The Broadway and Dance Communities' Make The Matinee March

by Michael Mahany | 1/23/2018 4:30 PM


Photo Credits: Julie Reiber, Broadwayworld.

 

This passed Saturday, when an estimated one million people marched nationally in the 2018 Women’s March, the dance and theatre community held their own supportive and concurrent event.

 

Last Friday, TimeOut New York broke the news that performer and cast member of Broadway’s Come From Away, Julie Reiber, had organized what was to be dubbed the Make The Matinee March. This march, which would run concurrently to the larger New York City march, would allow performers in shows the opportunity to participate, but avoid the huge crowds in order to make their Saturday matinee half-hour calls.

 

“I have always been very interested in politics and fighting for my rights and equal rights for all,” Reiber, a former Elphaba in Wicked, told Dance Network. “I find it imperative that we as citizens raise our voices and fight for what is right.”

 


Come From Away’s Julie Reiber. Photo credit: Broadwayworld.

 

The march was held at the corner of 45th Street and Eighth Avenue, in the heart of the Broadway Theatre District in Manhattan. While over 200,000 marchers are estimated to have marched in the Women’s March in New York City, a small but mighty crowd of 80 to 90 performers attended the Make The Matinee March.

 

“I attended the Women’s March on Washington last year right after Trump was elected and it was an incredible experience. To feel the energy of so many inspired people fighting for what is right was an invigorating thing to be a part of. This year I knew I had to march again and when I realized the timing of the New York march would never allow me to make my half-hour call, I was devastated, and I just felt we needed to march somehow,” said Reiber.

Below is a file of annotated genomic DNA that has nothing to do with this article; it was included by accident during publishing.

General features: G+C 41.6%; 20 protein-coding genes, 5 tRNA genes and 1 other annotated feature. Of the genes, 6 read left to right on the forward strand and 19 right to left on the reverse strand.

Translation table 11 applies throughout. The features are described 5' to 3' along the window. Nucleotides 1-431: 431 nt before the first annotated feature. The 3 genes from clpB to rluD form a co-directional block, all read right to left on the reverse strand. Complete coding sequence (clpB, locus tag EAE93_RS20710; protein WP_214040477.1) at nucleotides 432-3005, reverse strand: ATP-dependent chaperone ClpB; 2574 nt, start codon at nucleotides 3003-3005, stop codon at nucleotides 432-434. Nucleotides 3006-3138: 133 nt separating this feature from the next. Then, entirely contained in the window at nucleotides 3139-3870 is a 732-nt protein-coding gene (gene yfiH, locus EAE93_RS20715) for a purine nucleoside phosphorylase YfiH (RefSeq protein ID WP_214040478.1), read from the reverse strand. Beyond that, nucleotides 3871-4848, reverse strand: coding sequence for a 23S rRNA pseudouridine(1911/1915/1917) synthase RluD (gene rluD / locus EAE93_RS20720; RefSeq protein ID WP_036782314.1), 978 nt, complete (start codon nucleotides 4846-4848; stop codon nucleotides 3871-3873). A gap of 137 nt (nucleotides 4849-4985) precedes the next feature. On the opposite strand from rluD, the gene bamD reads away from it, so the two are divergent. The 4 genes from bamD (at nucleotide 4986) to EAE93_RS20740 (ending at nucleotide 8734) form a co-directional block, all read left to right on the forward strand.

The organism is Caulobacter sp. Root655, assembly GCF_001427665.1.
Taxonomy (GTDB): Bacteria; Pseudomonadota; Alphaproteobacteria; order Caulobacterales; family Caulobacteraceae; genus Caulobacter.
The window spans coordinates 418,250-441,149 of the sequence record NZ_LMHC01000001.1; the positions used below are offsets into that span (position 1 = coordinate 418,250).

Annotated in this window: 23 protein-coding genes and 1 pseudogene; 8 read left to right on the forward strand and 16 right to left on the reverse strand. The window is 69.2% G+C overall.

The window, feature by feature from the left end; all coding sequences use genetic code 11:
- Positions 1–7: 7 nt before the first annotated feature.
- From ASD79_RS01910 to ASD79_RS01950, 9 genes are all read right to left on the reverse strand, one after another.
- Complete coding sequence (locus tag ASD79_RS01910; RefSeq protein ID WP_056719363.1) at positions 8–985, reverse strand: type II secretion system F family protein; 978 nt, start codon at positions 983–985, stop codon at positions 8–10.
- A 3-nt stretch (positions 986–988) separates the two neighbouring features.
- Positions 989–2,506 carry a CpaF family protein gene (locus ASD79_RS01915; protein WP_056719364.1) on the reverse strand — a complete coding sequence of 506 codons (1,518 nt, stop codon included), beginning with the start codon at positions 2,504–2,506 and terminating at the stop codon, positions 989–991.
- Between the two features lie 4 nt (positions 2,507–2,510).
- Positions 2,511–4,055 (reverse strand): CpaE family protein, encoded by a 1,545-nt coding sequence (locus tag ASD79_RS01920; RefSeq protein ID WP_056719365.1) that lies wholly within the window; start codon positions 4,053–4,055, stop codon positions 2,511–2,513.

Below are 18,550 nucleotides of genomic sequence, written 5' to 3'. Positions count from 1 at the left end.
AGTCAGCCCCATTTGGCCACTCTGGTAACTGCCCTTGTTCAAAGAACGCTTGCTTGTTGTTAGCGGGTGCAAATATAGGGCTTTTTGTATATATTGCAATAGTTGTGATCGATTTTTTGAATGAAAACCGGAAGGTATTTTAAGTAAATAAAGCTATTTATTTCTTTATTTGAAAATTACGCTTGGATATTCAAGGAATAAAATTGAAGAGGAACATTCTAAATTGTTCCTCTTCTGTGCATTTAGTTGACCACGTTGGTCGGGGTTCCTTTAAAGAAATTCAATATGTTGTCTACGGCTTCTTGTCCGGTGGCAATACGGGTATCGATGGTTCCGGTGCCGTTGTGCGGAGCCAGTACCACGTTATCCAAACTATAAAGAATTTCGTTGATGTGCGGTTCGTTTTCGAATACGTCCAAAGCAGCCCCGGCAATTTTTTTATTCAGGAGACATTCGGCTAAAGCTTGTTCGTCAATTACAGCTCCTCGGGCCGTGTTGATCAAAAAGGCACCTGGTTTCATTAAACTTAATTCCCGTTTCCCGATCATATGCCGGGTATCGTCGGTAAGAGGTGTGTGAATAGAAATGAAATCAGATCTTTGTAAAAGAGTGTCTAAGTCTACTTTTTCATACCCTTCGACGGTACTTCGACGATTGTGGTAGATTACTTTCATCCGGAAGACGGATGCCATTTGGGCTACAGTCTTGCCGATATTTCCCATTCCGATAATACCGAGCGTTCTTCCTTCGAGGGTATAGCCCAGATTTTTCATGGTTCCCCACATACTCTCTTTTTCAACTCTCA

The general unhappiness of the New York City theatre and dance community toward the current administration was palpable during the event.

 

Reiber was inspired to organize the march after speaking with a female union stagehand from her show.

 

“Melissa Crawford, the wardrobe supervisor at Come From Away, suggested marching in the halls, and I thought we should head out onto the street. [So], I did some research to see if we could just march on the street, and found out we could; so we did!! I organized it and people came out and we had a blast!”

 


Photos from the Make The Matinee March. Photo Credit: Julie Reiber.

 

A few of Reiber’s friends from Hamilton, Javier Muñoz and Donald Webber, Jr. helped her get the word out via their social media handles.

 

Reiber spoke of the men who attended and marched.

 

“I think it’s vital and powerful to have the men marching with us too. The Women’s March has become much more than just a march for women’s rights. At this point we are all fighting for our rights and the livelihood of our democracy…So I think it’s awesome to have the men marching too!”

 

Come From Away, the musical in which Reiber performs on Broadway, tells the story of universally rising up and of a community coming together to collectively facedown an issue. She talked about the similarities of the show and the historical significance of the Women’s March.

 

“Well I don’t think the impact of the Women’s March and the resistance has gotten enough credit, frankly. The media hasn’t covered it adequately,” Reiber said. “To think that the largest protests in history have occurred with these Women’s Marches says something and speaks volumes for the citizens of this country…”

 


The event’s notice. Photo Credit: Julie Reiber.

 

When asked about the possible future of other Make The Matinee marches, Reiber said, “I think I would always participate in the large marches when I can because it is such a powerful experience to be surrounded by so many citizens demonstrating their rights. It’s an amazing feeling!”

 

“But, it was great to be with my colleagues and our fans,” she continued, “and if next year I’m in a show and can’t make the march, I would absolutely organize this again!”

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